Drug misuse trends increase during times of heightened stress, loneliness, and anxiety. Many people seek the sense of escape that some drugs provide. A new study estimates that 75,000 additional people in the US could die from drug misuse and suicide as a result of the pandemic (7).
An essential part of addiction recovery involves connection with others. Those recovering from addiction and their loved ones need a safe place to share challenges and solutions with people who understand. Though many group-support meetings have moved online, attendance has dropped. Many attendees cite fears of exposure because meetings can (and have been) recorded. One-to-one online meetings are recommended to help people avoid relapse (8).
Many people are reporting high levels of distress – experiencing uncertainty, fear, and isolation from their support networks – because of the pandemic. Distress can develop into trauma when people feel overwhelmed and unable to cope with it. And traumatic incidents can lead to post traumatic stress disorder if unaddressed. The risk of people becoming overwhelmed greatly increases as the pandemic wears on (9).
“Our society is definitely in a collective state of trauma,” said US clinical psychologist (10). In the UK, the national healthcare system is bracing itself for the increased need of trauma treatment once lockdown ends. The need for pandemic-related trauma treatment is projected to last for years to come (1).
What we are doing:
Therapy, Counseling and Coaching services
Campaigns to promote positive mental health and self-care
Working hard to ensure no one feels isolated or alone
How you can help
text “LOVEPINEAPPLE” to 44321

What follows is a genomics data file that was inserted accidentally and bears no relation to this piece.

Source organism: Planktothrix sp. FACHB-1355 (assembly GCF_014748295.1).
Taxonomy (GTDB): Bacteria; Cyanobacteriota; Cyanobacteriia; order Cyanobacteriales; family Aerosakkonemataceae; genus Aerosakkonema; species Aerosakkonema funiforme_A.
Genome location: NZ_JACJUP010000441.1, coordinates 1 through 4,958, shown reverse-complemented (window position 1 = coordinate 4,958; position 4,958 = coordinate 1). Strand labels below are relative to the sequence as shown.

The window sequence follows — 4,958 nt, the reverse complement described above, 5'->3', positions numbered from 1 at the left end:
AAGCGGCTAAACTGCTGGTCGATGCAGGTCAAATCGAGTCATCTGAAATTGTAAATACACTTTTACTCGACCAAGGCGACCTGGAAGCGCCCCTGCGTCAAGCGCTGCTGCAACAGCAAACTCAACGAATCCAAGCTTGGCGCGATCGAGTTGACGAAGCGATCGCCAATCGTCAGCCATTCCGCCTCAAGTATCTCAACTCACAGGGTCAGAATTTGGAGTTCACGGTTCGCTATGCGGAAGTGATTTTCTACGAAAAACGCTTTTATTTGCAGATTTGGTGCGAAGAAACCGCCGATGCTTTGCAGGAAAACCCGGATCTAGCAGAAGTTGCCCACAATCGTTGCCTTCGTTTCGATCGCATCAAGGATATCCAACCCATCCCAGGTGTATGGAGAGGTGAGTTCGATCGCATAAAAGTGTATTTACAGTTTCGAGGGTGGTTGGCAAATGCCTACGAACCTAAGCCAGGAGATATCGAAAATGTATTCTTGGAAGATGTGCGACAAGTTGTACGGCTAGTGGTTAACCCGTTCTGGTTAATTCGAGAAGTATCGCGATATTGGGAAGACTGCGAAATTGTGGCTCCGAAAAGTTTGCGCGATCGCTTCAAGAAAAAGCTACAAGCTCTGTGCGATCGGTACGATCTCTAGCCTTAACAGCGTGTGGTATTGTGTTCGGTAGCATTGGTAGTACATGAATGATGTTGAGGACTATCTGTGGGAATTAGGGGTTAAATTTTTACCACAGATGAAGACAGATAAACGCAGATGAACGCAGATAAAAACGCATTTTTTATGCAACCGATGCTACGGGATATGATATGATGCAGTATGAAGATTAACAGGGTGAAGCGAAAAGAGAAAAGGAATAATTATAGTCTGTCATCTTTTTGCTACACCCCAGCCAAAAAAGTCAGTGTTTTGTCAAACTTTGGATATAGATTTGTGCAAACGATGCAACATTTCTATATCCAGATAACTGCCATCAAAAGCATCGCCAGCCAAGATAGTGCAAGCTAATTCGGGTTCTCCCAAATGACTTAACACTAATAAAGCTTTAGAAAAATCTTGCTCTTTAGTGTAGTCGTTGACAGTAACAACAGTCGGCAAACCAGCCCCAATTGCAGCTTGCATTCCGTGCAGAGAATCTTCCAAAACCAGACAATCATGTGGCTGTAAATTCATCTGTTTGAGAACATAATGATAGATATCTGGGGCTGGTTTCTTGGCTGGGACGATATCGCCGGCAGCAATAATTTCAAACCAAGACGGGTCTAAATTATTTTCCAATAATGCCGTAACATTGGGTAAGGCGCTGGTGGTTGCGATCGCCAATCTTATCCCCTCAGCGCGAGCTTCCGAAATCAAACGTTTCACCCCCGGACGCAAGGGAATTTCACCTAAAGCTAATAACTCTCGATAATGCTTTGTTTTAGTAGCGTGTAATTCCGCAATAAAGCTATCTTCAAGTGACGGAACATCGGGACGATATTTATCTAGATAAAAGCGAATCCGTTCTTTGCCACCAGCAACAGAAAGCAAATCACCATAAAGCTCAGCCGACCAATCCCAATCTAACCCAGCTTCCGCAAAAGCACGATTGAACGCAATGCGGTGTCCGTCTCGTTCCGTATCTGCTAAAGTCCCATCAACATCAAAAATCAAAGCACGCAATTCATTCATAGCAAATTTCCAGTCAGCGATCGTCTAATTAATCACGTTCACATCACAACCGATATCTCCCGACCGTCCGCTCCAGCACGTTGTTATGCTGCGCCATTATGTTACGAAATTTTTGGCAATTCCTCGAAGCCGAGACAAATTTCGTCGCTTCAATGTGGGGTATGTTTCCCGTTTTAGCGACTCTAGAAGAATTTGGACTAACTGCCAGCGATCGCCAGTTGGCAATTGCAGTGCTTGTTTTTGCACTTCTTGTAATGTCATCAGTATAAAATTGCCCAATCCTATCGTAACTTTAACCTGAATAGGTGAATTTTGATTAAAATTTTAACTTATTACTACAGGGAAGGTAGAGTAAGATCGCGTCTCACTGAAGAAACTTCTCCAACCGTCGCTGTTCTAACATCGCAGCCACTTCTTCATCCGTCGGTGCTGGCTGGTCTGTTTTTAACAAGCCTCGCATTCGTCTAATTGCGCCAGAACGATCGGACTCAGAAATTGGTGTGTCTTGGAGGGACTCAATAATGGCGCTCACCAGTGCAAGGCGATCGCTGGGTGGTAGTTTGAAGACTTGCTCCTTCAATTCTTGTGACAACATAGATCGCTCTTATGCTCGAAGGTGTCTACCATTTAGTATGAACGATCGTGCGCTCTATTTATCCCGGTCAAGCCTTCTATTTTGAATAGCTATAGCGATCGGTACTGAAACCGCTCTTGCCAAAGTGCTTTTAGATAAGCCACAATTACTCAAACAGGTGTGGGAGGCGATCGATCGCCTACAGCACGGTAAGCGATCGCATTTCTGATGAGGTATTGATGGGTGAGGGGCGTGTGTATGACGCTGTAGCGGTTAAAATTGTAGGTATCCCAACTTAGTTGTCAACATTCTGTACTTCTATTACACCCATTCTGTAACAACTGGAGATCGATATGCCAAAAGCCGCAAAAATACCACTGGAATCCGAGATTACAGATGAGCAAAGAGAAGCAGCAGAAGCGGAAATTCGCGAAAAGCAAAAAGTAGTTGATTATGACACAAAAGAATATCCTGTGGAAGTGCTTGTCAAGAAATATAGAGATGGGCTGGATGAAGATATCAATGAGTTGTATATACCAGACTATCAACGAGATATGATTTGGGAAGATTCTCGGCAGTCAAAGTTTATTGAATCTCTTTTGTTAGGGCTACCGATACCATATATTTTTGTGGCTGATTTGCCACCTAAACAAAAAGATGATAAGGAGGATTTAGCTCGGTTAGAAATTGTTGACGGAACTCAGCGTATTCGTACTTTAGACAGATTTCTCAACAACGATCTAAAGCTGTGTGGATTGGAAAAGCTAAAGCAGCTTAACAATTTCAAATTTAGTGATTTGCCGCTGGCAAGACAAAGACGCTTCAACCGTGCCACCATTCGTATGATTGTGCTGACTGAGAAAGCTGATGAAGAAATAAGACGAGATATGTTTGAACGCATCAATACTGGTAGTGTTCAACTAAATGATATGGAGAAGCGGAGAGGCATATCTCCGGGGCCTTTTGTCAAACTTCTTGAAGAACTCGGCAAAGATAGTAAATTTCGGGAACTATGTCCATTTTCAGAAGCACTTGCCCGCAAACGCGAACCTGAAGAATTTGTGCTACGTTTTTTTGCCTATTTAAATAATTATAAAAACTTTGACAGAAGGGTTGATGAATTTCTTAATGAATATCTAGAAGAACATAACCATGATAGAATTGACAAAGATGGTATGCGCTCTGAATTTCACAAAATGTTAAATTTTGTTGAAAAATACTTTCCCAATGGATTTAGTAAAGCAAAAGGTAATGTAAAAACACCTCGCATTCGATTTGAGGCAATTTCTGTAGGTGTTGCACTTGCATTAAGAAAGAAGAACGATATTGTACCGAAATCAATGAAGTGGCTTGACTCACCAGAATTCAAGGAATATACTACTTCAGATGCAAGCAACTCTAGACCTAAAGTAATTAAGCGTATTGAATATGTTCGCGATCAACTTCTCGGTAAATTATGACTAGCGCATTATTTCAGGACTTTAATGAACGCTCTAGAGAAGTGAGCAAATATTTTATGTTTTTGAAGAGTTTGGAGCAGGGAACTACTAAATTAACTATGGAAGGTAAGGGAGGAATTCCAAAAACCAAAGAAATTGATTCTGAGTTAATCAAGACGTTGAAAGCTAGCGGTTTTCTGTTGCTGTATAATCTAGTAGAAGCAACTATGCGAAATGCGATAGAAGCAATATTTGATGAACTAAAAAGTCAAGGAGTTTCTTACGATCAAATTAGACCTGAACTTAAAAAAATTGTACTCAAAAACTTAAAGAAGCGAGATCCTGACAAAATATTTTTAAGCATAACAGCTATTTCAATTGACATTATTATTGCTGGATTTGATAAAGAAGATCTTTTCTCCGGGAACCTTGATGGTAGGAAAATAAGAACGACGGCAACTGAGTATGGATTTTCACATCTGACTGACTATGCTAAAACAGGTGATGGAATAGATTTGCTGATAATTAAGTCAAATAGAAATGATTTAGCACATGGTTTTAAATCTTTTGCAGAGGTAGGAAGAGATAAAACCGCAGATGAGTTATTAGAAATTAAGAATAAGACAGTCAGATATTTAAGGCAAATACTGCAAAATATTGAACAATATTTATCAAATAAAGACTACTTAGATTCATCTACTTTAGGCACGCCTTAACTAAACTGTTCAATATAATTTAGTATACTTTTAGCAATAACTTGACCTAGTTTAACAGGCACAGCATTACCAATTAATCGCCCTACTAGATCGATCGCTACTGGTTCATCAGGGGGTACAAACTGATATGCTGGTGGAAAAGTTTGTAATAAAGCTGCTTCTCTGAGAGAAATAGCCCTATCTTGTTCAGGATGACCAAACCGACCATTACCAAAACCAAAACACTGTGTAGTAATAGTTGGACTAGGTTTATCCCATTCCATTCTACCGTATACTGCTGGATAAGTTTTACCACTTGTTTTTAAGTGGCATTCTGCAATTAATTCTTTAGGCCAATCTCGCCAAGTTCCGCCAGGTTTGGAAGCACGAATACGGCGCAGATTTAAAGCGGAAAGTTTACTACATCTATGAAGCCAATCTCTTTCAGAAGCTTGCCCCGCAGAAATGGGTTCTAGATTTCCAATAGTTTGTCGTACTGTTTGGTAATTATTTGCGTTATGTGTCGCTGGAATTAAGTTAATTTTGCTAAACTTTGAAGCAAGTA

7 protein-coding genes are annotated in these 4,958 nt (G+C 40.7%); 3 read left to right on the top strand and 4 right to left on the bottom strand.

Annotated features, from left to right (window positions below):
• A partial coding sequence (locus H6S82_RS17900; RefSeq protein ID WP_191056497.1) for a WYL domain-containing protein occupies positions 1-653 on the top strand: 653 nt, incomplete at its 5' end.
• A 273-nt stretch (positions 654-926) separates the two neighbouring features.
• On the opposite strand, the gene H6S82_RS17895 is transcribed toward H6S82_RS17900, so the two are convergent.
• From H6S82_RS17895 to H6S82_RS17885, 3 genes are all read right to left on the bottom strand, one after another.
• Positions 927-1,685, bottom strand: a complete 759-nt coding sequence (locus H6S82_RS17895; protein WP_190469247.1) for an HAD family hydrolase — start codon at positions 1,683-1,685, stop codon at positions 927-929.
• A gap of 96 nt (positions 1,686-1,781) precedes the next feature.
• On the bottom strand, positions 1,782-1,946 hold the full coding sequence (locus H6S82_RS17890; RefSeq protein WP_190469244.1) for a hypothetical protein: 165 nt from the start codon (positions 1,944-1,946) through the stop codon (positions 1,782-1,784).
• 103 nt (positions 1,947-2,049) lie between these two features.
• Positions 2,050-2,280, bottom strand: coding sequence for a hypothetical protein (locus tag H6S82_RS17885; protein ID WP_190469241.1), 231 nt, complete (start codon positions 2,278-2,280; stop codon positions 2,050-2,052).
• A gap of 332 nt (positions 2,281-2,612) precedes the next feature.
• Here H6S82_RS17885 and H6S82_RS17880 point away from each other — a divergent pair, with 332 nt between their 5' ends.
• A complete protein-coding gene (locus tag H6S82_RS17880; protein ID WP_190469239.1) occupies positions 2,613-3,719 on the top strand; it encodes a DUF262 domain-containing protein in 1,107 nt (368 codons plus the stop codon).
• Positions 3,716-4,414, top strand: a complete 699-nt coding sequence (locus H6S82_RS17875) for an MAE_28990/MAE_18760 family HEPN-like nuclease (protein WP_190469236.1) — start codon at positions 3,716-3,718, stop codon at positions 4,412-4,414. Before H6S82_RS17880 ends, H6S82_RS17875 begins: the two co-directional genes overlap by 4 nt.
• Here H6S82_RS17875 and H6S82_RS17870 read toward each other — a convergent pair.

1. UK lockdown causing ‘serious mental illness in first-time patients.’
Psychiatrists say services could be overwhelmed by ‘tsunami’ of sickness triggered by crisis Denis Campbell. https://www.theguardian.com/society/2020/may/16/uk-lockdown-causing-serious-mental-illness-in-first-time-patients
2. The US Substance Abuse and Mental Health Services. https://www.samhsa.gov/
3. The Health 202: Texts to federal government mental health hotline up roughly 1,000 percent. By Paige Winfield Cunningham.
4. Chuck Ingoglia, president of the National Council for Behavioral Health. https://www.thenationalcouncil.org/
5. The coronavirus pandemic is pushing America into a mental health crisis. Anxiety and depression are rising. The U.S. is ill-prepared, with some clinics already on the brink of collapse. By William Wan. https://www.washingtonpost.com/health/2020/05/04/mental-health-coronavirus/
6. Doctor’s Note: How can we help victims of abuse during lockdown? Coronavirus has forced many victims of violence to be locked in with their abusers, with nowhere to go to for respite. By Dr Punam Krishan. https://www.aljazeera.com/indepth/features/doctor-note-victims-abuse-lockdown-200505092801862.html
7. Coronavirus pandemic may lead to 75,000 “deaths of despair” from suicide, drug and alcohol abuse. By Serena Gordon. https://www.cbsnews.com/news/coronavirus-deaths-suicides-drugs-alcohol-pandemic-75000/
8. Addiction Experts Worry About Impact of Coronavirus Lockdown on People in Recovery. By Partnership News Service Staff. https://drugfree.org/learn/drug-and-alcohol-news/addiction-experts-worry-about-impact-of-coronavirus-lockdown-on-people-in-recovery/
9. The Other COVID-19 Crisis: Declining Mental Health. By Kelly Greenwood. https://www.forbes.com/sites/sap/2020/05/19/the-other-covid-19-crisis-declining-mental-health/#7503813b3d65
10. Mental Health an Emerging Crisis of COVID Pandemic. By Katheryn Kan. https://www.webmd.com/lung/news/20200508/mental-health-emerging-crisis-of-covid-pandemic